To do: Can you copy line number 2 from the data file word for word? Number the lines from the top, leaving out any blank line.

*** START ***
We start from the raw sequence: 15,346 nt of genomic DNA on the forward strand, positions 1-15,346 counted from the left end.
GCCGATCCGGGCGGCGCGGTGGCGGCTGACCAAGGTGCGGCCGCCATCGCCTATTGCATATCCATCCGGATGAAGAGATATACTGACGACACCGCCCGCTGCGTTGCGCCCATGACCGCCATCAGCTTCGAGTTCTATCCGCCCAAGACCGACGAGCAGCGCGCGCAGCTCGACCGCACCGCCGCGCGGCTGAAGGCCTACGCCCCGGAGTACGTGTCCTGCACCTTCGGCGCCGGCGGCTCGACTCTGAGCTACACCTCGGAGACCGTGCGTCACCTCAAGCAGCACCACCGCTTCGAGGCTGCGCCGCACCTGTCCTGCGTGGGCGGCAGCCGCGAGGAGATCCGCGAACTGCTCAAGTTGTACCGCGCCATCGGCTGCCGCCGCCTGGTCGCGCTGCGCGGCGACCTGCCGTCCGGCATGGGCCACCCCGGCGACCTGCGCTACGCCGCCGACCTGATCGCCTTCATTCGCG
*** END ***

GCCGATCCGGGCGGCGCGGTGGCGGCTGACCAAGGTGCGGCCGCCATCGCCTATTGCATATCCATCCGGATGAAGAGATATACTGACGACACCGCCCGCTGCGTTGCGCCCATGACCGCCATCAGCTTCGAGTTCTATCCGCCCAAGACCGACGAGCAGCGCGCGCAGCTCGACCGCACCGCCGCGCGGCTGAAGGCCTACGCCCCGGAGTACGTGTCCTGCACCTTCGGCGCCGGCGGCTCGACTCTGAGCTACACCTCGGAGACCGTGCGTCACCTCAAGCAGCACCACCGCTTCGAGGCTGCGCCGCACCTGTCCTGCGTGGGCGGCAGCCGCGAGGAGATCCGCGAACTGCTCAAGTTGTACCGCGCCATCGGCTGCCGCCGCCTGGTCGCGCTGCGCGGCGACCTGCCGTCCGGCATGGGCCACCCCGGCGACCTGCGCTACGCCGCCGACCTGATCGCCTTCATTCGCG